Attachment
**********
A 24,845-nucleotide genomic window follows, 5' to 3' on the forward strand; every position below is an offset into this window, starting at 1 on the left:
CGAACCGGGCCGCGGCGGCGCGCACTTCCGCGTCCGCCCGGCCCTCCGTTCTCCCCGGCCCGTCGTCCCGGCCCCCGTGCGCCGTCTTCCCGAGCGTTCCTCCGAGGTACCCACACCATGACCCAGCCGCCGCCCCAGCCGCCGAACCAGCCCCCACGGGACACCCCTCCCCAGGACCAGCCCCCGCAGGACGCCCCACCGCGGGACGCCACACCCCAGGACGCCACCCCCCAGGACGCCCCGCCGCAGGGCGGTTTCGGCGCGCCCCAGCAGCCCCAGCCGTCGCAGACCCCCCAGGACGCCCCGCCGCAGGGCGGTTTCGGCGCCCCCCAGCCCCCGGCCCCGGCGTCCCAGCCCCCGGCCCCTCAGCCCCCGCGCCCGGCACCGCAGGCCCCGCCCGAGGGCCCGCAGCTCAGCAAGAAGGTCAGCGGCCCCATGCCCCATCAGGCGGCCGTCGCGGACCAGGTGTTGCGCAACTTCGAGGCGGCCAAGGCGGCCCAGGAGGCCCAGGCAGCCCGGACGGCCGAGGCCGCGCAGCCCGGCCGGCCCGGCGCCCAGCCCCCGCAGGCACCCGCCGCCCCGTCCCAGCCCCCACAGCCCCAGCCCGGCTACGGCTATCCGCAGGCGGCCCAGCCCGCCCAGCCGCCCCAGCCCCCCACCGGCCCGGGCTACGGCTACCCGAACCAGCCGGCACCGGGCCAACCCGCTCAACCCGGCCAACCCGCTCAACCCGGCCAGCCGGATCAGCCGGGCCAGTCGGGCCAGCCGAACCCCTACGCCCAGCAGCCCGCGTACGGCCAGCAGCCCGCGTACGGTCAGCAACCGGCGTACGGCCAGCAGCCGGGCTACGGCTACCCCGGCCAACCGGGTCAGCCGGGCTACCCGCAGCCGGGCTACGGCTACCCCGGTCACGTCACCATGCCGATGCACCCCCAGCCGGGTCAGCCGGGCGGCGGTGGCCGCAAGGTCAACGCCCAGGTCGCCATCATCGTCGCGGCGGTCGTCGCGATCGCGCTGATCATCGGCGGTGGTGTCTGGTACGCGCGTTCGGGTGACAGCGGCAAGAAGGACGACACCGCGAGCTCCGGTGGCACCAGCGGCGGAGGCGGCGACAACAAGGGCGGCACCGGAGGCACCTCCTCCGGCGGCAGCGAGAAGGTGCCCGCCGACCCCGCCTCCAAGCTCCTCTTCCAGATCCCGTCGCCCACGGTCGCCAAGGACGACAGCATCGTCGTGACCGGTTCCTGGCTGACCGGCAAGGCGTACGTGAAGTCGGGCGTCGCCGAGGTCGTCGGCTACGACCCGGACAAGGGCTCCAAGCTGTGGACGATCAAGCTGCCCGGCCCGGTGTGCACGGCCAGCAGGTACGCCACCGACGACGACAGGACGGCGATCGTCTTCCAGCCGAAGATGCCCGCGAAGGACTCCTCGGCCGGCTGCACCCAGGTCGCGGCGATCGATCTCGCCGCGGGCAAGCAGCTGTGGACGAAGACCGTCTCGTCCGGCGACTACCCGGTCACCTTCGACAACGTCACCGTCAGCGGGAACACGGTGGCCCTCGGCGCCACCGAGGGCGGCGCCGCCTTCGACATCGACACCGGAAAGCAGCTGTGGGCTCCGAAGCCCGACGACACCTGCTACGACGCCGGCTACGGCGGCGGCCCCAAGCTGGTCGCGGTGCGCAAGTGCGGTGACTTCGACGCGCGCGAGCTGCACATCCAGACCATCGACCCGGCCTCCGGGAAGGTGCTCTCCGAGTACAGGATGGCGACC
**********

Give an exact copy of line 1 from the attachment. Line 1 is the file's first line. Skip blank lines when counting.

A 24,845-nucleotide genomic window follows, 5' to 3' on the forward strand; every position below is an offset into this window, starting at 1 on the left: